There happened to be a diagram all ready to appropriate as both symbol and denotation for their rejuvenated industry. For a long time, collaborators standing in front of whiteboards and sales professionals making presentations to prospective clients tried to depict networks in general and the internet in particular as looking like a cloud (the idea being that computer networking takes place within an ethereal realm).

Now that's a handsome cloud

Now server vendors are implying by way of slick marketing rhetoric that the entire internet has become their exclusive vendor domain, so don’t be a sucker. Minimize the amount that your employer uses The Cloud, and thereby minimize bottom line costs in the same way you do by limiting the amount of personal time you spend online with your relatively dumb terminal known as a smartphone.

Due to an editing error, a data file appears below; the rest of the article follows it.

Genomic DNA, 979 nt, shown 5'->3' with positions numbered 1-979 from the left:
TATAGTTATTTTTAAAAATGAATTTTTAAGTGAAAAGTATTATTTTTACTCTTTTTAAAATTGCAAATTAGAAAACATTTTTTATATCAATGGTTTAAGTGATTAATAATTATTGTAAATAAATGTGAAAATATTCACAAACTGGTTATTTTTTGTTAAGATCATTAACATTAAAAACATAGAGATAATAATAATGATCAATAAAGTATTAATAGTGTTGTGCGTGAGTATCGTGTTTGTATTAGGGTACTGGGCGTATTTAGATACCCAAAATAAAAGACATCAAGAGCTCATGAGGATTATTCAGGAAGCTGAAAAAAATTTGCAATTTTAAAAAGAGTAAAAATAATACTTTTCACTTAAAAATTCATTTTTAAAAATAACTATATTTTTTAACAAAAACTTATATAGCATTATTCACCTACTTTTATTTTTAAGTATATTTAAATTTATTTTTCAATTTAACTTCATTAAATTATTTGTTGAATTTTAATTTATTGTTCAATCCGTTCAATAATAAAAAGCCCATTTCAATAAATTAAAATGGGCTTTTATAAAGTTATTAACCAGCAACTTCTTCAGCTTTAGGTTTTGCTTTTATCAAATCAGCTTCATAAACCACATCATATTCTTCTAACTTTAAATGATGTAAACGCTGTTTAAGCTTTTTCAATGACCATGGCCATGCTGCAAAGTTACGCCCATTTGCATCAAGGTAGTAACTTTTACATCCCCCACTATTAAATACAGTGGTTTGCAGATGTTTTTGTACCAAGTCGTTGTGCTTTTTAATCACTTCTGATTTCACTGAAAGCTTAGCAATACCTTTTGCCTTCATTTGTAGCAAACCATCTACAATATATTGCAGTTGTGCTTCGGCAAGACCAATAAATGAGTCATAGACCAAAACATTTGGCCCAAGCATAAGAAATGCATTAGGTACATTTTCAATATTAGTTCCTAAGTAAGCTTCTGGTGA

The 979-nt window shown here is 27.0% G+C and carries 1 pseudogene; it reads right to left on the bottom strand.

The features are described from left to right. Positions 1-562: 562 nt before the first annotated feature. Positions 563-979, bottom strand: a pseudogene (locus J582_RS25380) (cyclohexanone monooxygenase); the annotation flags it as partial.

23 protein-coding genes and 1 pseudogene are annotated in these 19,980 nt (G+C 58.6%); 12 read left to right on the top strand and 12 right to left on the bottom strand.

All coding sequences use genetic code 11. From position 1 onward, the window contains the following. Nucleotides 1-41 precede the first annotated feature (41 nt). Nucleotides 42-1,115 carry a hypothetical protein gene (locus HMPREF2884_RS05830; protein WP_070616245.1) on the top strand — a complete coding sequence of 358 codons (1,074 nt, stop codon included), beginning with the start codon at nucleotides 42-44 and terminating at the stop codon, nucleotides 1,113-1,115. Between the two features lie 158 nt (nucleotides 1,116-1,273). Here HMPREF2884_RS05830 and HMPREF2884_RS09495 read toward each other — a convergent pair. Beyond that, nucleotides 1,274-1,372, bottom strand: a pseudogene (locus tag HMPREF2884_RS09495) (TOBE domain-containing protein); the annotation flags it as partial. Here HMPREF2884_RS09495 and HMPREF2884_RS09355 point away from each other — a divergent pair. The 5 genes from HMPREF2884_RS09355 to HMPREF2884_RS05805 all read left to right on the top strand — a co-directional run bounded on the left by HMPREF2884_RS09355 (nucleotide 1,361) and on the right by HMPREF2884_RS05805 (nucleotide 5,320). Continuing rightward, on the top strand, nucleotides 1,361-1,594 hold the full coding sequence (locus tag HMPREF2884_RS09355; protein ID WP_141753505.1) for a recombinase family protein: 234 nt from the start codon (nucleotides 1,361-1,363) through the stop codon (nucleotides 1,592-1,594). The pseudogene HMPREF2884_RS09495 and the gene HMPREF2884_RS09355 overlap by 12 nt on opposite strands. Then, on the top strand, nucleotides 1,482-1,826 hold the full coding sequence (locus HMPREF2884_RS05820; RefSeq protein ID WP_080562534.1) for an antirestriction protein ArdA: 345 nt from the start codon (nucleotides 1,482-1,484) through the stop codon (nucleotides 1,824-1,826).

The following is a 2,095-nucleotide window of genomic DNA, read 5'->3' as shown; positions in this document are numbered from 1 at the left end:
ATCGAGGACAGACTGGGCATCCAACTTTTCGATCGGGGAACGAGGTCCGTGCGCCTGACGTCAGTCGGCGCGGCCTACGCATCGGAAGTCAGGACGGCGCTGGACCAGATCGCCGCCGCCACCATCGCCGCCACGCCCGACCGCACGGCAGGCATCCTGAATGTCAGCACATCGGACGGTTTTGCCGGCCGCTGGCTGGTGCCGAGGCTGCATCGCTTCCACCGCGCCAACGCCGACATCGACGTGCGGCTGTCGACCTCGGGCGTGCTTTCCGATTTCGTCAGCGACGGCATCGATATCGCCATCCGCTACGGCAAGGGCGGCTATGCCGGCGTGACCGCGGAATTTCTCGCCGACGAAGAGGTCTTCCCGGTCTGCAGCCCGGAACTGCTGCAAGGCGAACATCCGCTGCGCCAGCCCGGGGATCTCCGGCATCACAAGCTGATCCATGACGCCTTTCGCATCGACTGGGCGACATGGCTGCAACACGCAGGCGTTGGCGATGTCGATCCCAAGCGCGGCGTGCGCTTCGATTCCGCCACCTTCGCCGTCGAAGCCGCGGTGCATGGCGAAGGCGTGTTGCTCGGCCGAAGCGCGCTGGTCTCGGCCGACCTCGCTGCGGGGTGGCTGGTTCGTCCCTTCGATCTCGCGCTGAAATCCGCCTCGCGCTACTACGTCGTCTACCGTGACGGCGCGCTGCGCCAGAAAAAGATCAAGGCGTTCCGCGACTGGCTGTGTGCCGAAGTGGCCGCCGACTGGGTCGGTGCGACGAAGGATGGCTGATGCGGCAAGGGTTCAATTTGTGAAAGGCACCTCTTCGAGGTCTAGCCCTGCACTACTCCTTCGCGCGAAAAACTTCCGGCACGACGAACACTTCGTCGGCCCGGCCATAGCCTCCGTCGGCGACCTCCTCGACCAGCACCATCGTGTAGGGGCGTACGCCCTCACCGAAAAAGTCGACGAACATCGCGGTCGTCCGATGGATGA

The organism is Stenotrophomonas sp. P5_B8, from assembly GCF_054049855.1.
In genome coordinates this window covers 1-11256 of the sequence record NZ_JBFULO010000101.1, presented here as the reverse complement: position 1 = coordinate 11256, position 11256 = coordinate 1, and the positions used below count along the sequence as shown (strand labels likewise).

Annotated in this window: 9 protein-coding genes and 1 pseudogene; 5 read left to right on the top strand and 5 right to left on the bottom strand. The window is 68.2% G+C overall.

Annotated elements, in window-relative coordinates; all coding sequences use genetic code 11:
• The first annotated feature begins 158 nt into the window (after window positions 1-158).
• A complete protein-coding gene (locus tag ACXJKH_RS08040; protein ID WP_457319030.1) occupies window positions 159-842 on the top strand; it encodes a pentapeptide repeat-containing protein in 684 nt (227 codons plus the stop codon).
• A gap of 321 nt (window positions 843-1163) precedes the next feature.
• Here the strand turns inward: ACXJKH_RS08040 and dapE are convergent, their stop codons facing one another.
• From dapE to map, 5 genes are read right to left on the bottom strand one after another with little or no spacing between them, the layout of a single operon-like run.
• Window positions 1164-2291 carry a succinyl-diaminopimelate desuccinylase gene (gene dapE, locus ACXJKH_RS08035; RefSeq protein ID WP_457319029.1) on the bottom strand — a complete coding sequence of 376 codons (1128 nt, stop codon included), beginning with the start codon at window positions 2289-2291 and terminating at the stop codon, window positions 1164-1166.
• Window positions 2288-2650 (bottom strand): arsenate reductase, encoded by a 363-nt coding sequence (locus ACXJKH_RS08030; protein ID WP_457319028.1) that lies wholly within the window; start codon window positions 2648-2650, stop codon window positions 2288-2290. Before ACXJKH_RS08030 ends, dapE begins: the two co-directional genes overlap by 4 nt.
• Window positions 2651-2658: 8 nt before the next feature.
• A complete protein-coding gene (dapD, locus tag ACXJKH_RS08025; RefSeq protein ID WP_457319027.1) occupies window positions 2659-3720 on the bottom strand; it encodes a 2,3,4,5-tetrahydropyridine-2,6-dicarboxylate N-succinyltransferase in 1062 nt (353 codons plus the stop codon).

There is no such thing as a CXO (Chief eXperience Officer), and you should consider walking away from any company which tries to create such a position

No customer ever fails to have an experience with your employer, and any enterprise which seeks to control that experience by way of a C-level strategy is asking for consumer boycott & consequent bankruptcy.

Business managers do exactly that: manage a business. Trying to manage consumers is not only foolhardy and futile, it makes the business look like a bully.

Marketing is one thing. That thing is, of course, persuasion — and any marketing professional who resorts to dishonesty for purposes of persuasion is going to find themselves staring down at the gritty tile inside the unemployment office (okay we’re dating ourselves here: that should be “staring down at the gritty carpet inside the room at home where they’re online looking for a new job). For the vast majority of marketers who don’t resort to dishonesty, persuasion is still not synonymous with control.